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jmj11 last won the day on June 10

jmj11 had the most liked content!

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About jmj11

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    Physician Assistant

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  1. jmj11

    Narcotics Maximus

    NWiH (as in "no way in hell") as a practice accident waiting to happen.
  2. What prophylactic program is he on?
  3. jmj11

    Family life as a PA?

    While I remember the days of paper charts and staying after work to complete them, in this day of EMR, I don't get why anyone would have to do charting after the end of the shift. I know it is different for inpatient, but in my outpatient setting, my charting is always done before the patient reaches the check out window. I am working a 4 day week, after working 5+ day weeks for most of my career. However, I'm seeing a lot of new docs and PAs working a 4 day (8 hour) work week from the beginning and is considered full time. I am the father of five, however, my wife was a stay-at-home mom for most of my career. Yet, as a father, I feel I missed out on a lot. But it doesn't have to be that way anymore.
  4. jmj11

    Great case for everyone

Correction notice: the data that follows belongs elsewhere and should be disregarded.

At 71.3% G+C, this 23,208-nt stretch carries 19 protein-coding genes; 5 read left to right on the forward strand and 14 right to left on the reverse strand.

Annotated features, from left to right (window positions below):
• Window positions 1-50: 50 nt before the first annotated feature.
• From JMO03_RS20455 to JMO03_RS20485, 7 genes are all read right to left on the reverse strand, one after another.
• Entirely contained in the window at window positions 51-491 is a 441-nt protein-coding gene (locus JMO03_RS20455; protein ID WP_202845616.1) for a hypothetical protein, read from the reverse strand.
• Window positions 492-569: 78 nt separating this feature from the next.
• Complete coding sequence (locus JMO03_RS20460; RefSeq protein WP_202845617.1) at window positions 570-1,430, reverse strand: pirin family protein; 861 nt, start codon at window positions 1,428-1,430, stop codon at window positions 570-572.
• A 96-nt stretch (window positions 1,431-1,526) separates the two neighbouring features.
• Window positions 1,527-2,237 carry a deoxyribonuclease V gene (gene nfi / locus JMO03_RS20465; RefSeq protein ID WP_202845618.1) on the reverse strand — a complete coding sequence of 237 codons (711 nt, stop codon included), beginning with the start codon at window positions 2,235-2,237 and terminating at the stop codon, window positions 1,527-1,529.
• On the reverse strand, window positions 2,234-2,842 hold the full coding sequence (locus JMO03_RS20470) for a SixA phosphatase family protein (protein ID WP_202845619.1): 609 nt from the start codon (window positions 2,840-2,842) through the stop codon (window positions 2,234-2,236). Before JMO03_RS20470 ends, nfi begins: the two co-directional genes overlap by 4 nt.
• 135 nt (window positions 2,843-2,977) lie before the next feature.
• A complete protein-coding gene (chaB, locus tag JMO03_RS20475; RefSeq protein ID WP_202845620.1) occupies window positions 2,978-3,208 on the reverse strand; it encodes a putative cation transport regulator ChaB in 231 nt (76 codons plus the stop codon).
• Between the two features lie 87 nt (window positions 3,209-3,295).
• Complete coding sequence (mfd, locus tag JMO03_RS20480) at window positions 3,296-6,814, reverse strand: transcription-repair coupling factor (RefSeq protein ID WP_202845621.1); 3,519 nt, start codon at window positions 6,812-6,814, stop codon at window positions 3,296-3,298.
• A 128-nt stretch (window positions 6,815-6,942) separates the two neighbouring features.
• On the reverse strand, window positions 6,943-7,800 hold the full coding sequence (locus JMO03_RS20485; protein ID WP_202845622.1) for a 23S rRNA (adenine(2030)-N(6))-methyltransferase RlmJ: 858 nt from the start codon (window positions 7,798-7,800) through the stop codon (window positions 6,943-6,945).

Great case. Just got home and put the thinking cap on to work on this, and then your answer came in. How would you differentiate this from hepatic encephalopathy (10% with normal ammonia), induced by an acute (septic) renal failure? Or, are you saying the same thing? What is the mechanism of cognitive changes? I didn't see a (quantitative) benzo level. Hyperreflexia / clonus?
  5. jmj11

    Career Advice

    Let me just say, having been a PA for > 36 years and have left many jobs (more than I can count on one hand), I never left a job and then looked back with regret. The lesson I've learned, just like the girl or guy, that marries the abusive partner, you just can't fix them. I thought many time I could fix the attitude (once they see how great I am, wink) but social change comes in the speed of a glacier. On the other hand, I've worked with some PAs who came in, got frustrated and left in weeks. I tried to hang on to each job for one year (there was one except when I was working at a horrible job and got a great offer and left in six months). But, if you can't find mental peace and a happy place to work by the end of a year, it's not worth it. Your exit is also part of the pressure for the culture to change. If PAs keep leaving, finally the lights will go off for someone in the system. Life is short and there are better places to work (especially in this day). While salaries can be based on many factors, low salaries and low esteem toward the PA go hand n hand.
  6. jmj11

    PA owned practice

    I will not do it again, for the reasons you stated. However, if I could do it as a cash-only business, I would consider it. When I ended my clinic, I took out truck loads of crap related to insurance companies, but virtually a back bag full of stuff for helping patients get well. (I orchestrated this narrative of the insurance company world into my novel, which is coming out in about a week). I know some who have done it, doing business with insurance companies, and succeeded well. But the insurance business world is like walking through the looking glass into a world where nothing makes sense any more.